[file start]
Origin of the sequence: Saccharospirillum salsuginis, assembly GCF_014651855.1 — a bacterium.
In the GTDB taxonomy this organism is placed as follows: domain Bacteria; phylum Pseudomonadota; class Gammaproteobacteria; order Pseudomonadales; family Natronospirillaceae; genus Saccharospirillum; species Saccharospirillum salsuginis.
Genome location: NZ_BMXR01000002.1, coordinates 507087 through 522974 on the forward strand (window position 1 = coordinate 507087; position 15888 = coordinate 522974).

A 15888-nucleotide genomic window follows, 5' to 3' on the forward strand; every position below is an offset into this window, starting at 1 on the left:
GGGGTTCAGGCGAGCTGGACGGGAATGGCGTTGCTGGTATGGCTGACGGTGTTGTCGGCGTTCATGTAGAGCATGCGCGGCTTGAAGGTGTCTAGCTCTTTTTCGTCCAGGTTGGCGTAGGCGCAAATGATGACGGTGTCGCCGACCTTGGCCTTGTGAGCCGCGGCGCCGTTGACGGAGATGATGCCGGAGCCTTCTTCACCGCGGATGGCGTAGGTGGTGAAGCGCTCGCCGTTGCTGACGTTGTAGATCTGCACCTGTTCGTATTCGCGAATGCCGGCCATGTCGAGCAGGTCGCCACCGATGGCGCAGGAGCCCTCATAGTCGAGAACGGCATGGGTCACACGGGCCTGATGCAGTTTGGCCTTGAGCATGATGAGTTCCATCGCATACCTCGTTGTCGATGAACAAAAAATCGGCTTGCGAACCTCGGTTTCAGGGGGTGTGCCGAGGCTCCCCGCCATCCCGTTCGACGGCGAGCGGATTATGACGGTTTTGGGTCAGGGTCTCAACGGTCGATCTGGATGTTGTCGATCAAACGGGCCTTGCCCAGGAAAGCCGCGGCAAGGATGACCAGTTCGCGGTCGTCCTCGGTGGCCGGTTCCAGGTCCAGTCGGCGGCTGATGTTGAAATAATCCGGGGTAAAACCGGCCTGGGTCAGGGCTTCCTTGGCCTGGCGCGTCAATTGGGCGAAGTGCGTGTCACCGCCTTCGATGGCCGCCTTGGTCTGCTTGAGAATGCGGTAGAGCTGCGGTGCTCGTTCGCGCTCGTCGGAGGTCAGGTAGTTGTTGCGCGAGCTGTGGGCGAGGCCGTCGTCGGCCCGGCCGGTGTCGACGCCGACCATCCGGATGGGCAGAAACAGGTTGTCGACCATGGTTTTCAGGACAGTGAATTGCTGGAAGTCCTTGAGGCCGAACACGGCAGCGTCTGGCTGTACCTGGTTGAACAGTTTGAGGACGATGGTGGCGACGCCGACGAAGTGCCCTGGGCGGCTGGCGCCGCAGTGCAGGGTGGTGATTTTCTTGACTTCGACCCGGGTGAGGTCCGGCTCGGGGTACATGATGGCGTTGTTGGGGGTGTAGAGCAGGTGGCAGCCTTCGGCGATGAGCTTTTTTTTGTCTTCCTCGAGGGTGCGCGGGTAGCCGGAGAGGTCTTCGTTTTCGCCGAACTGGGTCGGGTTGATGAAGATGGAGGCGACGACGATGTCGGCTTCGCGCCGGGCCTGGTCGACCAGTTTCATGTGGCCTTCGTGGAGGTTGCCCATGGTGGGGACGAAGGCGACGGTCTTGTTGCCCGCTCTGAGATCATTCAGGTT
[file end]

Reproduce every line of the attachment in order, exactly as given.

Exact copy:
Origin of the sequence: Saccharospirillum salsuginis, assembly GCF_014651855.1 — a bacterium.
In the GTDB taxonomy this organism is placed as follows: domain Bacteria; phylum Pseudomonadota; class Gammaproteobacteria; order Pseudomonadales; family Natronospirillaceae; genus Saccharospirillum; species Saccharospirillum salsuginis.
Genome location: NZ_BMXR01000002.1, coordinates 507087 through 522974 on the forward strand (window position 1 = coordinate 507087; position 15888 = coordinate 522974).

A 15888-nucleotide genomic window follows, 5' to 3' on the forward strand; every position below is an offset into this window, starting at 1 on the left:
GGGGTTCAGGCGAGCTGGACGGGAATGGCGTTGCTGGTATGGCTGACGGTGTTGTCGGCGTTCATGTAGAGCATGCGCGGCTTGAAGGTGTCTAGCTCTTTTTCGTCCAGGTTGGCGTAGGCGCAAATGATGACGGTGTCGCCGACCTTGGCCTTGTGAGCCGCGGCGCCGTTGACGGAGATGATGCCGGAGCCTTCTTCACCGCGGATGGCGTAGGTGGTGAAGCGCTCGCCGTTGCTGACGTTGTAGATCTGCACCTGTTCGTATTCGCGAATGCCGGCCATGTCGAGCAGGTCGCCACCGATGGCGCAGGAGCCCTCATAGTCGAGAACGGCATGGGTCACACGGGCCTGATGCAGTTTGGCCTTGAGCATGATGAGTTCCATCGCATACCTCGTTGTCGATGAACAAAAAATCGGCTTGCGAACCTCGGTTTCAGGGGGTGTGCCGAGGCTCCCCGCCATCCCGTTCGACGGCGAGCGGATTATGACGGTTTTGGGTCAGGGTCTCAACGGTCGATCTGGATGTTGTCGATCAAACGGGCCTTGCCCAGGAAAGCCGCGGCAAGGATGACCAGTTCGCGGTCGTCCTCGGTGGCCGGTTCCAGGTCCAGTCGGCGGCTGATGTTGAAATAATCCGGGGTAAAACCGGCCTGGGTCAGGGCTTCCTTGGCCTGGCGCGTCAATTGGGCGAAGTGCGTGTCACCGCCTTCGATGGCCGCCTTGGTCTGCTTGAGAATGCGGTAGAGCTGCGGTGCTCGTTCGCGCTCGTCGGAGGTCAGGTAGTTGTTGCGCGAGCTGTGGGCGAGGCCGTCGTCGGCCCGGCCGGTGTCGACGCCGACCATCCGGATGGGCAGAAACAGGTTGTCGACCATGGTTTTCAGGACAGTGAATTGCTGGAAGTCCTTGAGGCCGAACACGGCAGCGTCTGGCTGTACCTGGTTGAACAGTTTGAGGACGATGGTGGCGACGCCGACGAAGTGCCCTGGGCGGCTGGCGCCGCAGTGCAGGGTGGTGATTTTCTTGACTTCGACCCGGGTGAGGTCCGGCTCGGGGTACATGATGGCGTTGTTGGGGGTGTAGAGCAGGTGGCAGCCTTCGGCGATGAGCTTTTTTTTGTCTTCCTCGAGGGTGCGCGGGTAGCCGGAGAGGTCTTCGTTTTCGCCGAACTGGGTCGGGTTGATGAAGATGGAGGCGACGACGATGTCGGCTTCGCGCCGGGCCTGGTCGACCAGTTTCATGTGGCCTTCGTGGAGGTTGCCCATGGTGGGGACGAAGGCGACGGTCTTGTTGCCCGCTCTGAGATCATTCAGGTT